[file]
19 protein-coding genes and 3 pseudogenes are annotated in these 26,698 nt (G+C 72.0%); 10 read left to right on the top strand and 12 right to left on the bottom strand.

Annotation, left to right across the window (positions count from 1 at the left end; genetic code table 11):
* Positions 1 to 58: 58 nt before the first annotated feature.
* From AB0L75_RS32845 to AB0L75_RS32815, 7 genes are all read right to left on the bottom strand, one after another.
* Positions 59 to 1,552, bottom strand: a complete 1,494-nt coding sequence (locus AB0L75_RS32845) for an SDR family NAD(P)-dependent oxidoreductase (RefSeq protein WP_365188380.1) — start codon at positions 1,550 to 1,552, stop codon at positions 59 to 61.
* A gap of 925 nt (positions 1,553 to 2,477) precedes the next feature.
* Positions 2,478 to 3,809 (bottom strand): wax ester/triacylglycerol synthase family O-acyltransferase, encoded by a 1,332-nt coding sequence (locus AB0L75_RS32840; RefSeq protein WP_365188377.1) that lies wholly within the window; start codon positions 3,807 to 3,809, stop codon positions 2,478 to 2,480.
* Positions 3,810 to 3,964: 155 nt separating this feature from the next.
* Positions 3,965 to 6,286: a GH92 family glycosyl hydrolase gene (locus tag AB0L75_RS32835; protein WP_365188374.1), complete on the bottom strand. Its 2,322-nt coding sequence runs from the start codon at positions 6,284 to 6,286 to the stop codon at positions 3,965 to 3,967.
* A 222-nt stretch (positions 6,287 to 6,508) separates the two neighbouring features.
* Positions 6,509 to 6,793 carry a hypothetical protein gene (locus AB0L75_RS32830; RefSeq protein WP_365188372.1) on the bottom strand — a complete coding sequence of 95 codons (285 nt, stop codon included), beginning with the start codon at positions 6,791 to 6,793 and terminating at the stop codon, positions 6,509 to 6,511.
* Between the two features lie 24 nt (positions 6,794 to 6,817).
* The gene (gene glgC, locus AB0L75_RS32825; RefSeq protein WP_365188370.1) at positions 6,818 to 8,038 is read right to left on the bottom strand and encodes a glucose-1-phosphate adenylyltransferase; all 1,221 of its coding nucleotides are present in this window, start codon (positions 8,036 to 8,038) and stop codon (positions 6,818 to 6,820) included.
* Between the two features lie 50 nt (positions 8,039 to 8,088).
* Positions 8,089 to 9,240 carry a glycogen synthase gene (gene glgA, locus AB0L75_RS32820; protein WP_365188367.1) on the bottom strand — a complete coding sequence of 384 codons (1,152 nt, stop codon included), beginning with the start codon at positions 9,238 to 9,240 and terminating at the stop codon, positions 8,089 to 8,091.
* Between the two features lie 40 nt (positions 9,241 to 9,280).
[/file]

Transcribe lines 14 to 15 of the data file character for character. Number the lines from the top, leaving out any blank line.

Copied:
* Between the two features lie 50 nt (positions 8,039 to 8,088).
* Positions 8,089 to 9,240 carry a glycogen synthase gene (gene glgA, locus AB0L75_RS32820; protein WP_365188367.1) on the bottom strand — a complete coding sequence of 384 codons (1,152 nt, stop codon included), beginning with the start codon at positions 9,238 to 9,240 and terminating at the stop codon, positions 8,089 to 8,091.